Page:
Such a manager, however, must at least have a civil engineering degree so he or she may understand the projects of the teams he or she would be handling. A degree in business administration may also be preferred by some utility companies as the role demands managerial skills.

Renewable Energy Specialist

As the government adopts more clean energy over fossil fuels, a specialist on the subject would be one of the more in-demand roles in an electrical utility company.

A renewable energy specialist would be responsible to provide the technical knowledge demanded of an electrical utility firm on the subject. This could mean that he or she must be knowledgeable of the laws on the subject, the permitting requirements in the adoption of such technology, and the latest developments in the industry.

A utility firm usually demands a bachelor’s degree in economics, environment, or engineering. What matters more for many utility companies is the experience and knowledge of the industry, as such a role demands that the specialist is adept in renewable energy.

Why You Should Get a Job in Public Utilities

A career in public utilities would not only mean being part of a public good, but it would also mean career stability. These firms are required to function for public service, so the jobs in this sector would always be in demand.


Based on data from the Bureau of Labor Statistics, about 47,000 jobs are available in the next decade for civil, electrical, and environmental engineers. Note, however, that these jobs are not always for public utilities. But these are the specialists that public utility firms usually require among their staff. 


Based on data from the Bureau of Labor Statistics, the median annual wage for electrical engineers was $100,420 in May 2021, while environmental engineers and civil engineers were paid $96,820 and $88,050 during the same period, respectively.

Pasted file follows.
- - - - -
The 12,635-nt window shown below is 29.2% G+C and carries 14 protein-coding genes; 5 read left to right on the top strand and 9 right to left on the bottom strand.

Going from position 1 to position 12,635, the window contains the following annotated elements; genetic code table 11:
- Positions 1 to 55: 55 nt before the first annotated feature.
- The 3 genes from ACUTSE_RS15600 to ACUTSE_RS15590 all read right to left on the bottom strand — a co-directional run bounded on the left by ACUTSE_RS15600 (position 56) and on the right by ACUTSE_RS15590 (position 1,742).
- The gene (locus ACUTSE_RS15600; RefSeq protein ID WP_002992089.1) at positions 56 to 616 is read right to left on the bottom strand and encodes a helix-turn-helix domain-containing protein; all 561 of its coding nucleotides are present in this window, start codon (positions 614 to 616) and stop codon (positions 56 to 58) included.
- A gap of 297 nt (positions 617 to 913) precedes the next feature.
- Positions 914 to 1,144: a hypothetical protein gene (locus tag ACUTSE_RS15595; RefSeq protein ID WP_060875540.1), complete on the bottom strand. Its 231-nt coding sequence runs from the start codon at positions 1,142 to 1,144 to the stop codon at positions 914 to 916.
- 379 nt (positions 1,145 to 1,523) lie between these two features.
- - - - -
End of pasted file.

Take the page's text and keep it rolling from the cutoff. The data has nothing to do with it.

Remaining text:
A renewable energy specialist is not a listed job in the Bureau of Labor Statistics, but a job posting in the State of Hawaii showed they are willing to pay one for at least $70,000 a year.


The same Bureau projects that employment in the public utilities sector would grow an average of 3% from 2019 to 2029. As of May 2020, about 558,000 people are employed by the industry.

That may not be an encouraging growth rate, but the large base of workers in the sector inspires confidence that there will be demand for more.

Besides, as Deloitte says, utility companies must be competitive in pay, and in employee experience to ensure it attracts the best talent. Engineers and specialists in public utilities would be in demand in the coming years as the industry is set for transformation.

Water utility companies, for example, must prepare for the effects of climate change on their operations. Similarly, electric utility companies must now adopt more clean energy solutions to be compliant with state laws.

That these roles are in demand is also good news for those who wish to be part of the public utilities sector, as this means the experience they will gain in these roles will be valuable in case they pivot to the private sector. A renewable energy specialist who worked in government, for example, would certainly be attractive to a private firm.

As the industry is in a state of flux, continuous learning would be appreciated, and may even be required by utility companies. Most roles, too, require that they hold a driver’s license for logistics purposes. It may be a good idea to start learning how to drive now on top of earning those education degrees and certificates.

A Job for Public Service

A job in the public utilities sector truly demands a person who is willing to do more and be more, for public service. It may be daunting and exhausting, as it requires being in charge of services that are demanded by millions every day. It’s a job that could make or break lives and is not for the faint of heart.

But the payoff could be a fulfilling career that allows you to have a well-paying, stable livelihood and a priceless experience filled with technical skills and know-how.